A huge storm rolled through Iowa, coating everything in sight with a thick layer of ice—roads, tree branches, cars, street signs, and homes. The storm lasted for several days, continuing to layer sheets of ice on everything.
I was in kindergarten.
At that time, my elementary school was just a block away from home. So, I walked to school with my big brother, Todd.
It was the first day of the storm. My mom stayed indoors all day long—she was busy with two little ones still at home. She heard the storm, but had no idea how icy everything outside had become.
Suddenly, Todd slammed open the front door.
“Mom! Mom! Help!” he yelled, with an edge of desperation. Mom came rushing to him. “What’s the matter?” she asked, looking him over with concern. Todd was out of breath from running.
“It’s Laurel,” he said, panting. “She can’t walk home from school. She’s afraid of the ice. She’s standing on the road crying!”
Mom didn’t wait to hear any more. She scrambled to grab her boots and winter coat. “Go back to Laurel to keep her company,” she said. “Tell her I’ll be there in just a few minutes.” Meanwhile, my little brother, Ryan—hearing all the commotion—got into his little boots and jacket and scooted out the door.
Less than a minute later, Mom had her boots and coat on and walked out through the door. She was—to her great surprise—greeted by both Ryan and Todd. “Laurel’s coming!” they told her.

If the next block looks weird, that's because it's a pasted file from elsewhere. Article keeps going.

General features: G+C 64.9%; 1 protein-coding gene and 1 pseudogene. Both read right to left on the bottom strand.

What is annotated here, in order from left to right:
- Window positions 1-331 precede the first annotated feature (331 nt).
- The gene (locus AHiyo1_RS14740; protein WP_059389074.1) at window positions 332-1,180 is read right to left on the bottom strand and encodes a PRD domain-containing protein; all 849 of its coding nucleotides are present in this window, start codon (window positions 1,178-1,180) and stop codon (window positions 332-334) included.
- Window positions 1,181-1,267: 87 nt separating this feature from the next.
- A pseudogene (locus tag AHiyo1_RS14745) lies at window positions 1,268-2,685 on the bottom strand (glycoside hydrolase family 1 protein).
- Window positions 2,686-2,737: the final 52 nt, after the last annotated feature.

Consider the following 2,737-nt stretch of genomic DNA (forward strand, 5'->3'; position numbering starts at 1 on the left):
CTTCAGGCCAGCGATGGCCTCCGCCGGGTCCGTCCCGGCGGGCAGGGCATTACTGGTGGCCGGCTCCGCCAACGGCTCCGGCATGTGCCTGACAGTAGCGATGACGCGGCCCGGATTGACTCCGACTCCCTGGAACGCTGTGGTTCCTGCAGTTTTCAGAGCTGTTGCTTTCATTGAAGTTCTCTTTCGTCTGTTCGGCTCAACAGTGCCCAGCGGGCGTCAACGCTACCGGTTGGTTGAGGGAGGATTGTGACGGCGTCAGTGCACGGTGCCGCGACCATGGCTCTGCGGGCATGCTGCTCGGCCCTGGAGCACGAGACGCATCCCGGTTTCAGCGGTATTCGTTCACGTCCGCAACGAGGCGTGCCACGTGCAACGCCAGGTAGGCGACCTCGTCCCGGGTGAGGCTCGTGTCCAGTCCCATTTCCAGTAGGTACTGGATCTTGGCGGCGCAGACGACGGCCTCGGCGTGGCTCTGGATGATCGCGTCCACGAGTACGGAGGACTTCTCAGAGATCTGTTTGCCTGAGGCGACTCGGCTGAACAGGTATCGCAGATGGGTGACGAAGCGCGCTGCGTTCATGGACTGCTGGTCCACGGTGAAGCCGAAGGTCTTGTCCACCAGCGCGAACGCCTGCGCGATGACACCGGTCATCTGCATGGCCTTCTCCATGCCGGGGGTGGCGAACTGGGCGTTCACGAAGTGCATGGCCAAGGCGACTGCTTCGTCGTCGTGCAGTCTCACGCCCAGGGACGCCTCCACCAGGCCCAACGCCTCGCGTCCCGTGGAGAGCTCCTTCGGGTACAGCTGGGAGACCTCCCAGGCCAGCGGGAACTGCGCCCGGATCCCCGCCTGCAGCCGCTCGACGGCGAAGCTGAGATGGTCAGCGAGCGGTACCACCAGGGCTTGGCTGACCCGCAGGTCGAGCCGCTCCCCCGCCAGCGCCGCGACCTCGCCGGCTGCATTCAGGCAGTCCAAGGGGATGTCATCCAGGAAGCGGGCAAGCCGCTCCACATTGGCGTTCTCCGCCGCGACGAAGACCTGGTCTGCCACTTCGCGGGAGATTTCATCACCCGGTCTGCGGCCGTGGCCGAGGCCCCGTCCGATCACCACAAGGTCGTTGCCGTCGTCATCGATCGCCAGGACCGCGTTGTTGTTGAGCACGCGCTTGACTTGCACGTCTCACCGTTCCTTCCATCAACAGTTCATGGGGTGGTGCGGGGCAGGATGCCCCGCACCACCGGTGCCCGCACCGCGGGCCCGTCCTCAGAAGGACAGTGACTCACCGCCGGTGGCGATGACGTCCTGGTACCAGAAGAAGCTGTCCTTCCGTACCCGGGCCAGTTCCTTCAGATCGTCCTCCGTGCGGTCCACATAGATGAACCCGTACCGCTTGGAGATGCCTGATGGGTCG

Looking down the street, Mom saw me moving calmly and steadily towards home.
Mom walked quickly across the slippery ice to my side. As she approached, she was startled to see a look of pure serenity on my face. She knelt by my side, noting a remnant of the tears that had streamed down my cheeks earlier.
“Honey, are you okay?” Mom asked me.
“I prayed to Jesus, Mom,” I said, smiling peacefully. “And Jesus’ angels helped me get across the ice, so I wasn’t afraid anymore.”
My mom never forgot this incident and still recalls it vividly to this day.
Thinking back on this story recently, I was struck by what a great picture it is of my relationship with God. Life seems to be a lot of slippery ice … and sometimes the uncertainty of it scares the crap out of me. I wonder how I am ever going to make it through—and the truth is, I can’t. Not on my own. I am completely dependent on Jesus.
I feel like kids have a much greater understanding of what it means to really depend on God. After all, they depend on their parents to clothe, feed, and provide for them. Dependence is ingrained into their daily existence. But something about adulthood makes us feel like it’s all up to us. We have to “pull ourselves up by our bootstraps” and carry on. We have to walk the ice alone.
But I’m so glad that that’s not true.
I’m so thankful to have a relationship with God—the God who walks with me during trying and scary times. The God who walks across the ice with me.